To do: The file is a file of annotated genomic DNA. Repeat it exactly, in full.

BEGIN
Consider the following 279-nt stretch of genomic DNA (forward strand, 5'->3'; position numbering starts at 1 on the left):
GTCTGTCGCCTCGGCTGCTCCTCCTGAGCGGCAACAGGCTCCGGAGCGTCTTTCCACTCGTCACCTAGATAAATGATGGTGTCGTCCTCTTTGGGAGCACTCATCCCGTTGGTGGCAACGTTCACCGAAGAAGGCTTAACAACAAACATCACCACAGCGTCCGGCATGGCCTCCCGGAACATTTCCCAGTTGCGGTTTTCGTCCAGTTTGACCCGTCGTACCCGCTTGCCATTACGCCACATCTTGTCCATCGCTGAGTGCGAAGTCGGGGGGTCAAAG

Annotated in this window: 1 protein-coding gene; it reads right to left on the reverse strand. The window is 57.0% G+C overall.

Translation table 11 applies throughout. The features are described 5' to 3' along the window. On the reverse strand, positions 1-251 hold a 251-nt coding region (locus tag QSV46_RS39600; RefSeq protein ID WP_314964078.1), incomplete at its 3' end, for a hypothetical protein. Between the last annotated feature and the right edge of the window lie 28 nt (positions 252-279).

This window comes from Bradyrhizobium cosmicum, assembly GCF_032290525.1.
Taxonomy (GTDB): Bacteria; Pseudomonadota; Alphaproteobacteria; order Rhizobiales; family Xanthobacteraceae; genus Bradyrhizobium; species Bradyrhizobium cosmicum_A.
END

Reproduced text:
Consider the following 279-nt stretch of genomic DNA (forward strand, 5'->3'; position numbering starts at 1 on the left):
GTCTGTCGCCTCGGCTGCTCCTCCTGAGCGGCAACAGGCTCCGGAGCGTCTTTCCACTCGTCACCTAGATAAATGATGGTGTCGTCCTCTTTGGGAGCACTCATCCCGTTGGTGGCAACGTTCACCGAAGAAGGCTTAACAACAAACATCACCACAGCGTCCGGCATGGCCTCCCGGAACATTTCCCAGTTGCGGTTTTCGTCCAGTTTGACCCGTCGTACCCGCTTGCCATTACGCCACATCTTGTCCATCGCTGAGTGCGAAGTCGGGGGGTCAAAG

Annotated in this window: 1 protein-coding gene; it reads right to left on the reverse strand. The window is 57.0% G+C overall.

Translation table 11 applies throughout. The features are described 5' to 3' along the window. On the reverse strand, positions 1-251 hold a 251-nt coding region (locus tag QSV46_RS39600; RefSeq protein ID WP_314964078.1), incomplete at its 3' end, for a hypothetical protein. Between the last annotated feature and the right edge of the window lie 28 nt (positions 252-279).

This window comes from Bradyrhizobium cosmicum, assembly GCF_032290525.1.
Taxonomy (GTDB): Bacteria; Pseudomonadota; Alphaproteobacteria; order Rhizobiales; family Xanthobacteraceae; genus Bradyrhizobium; species Bradyrhizobium cosmicum_A.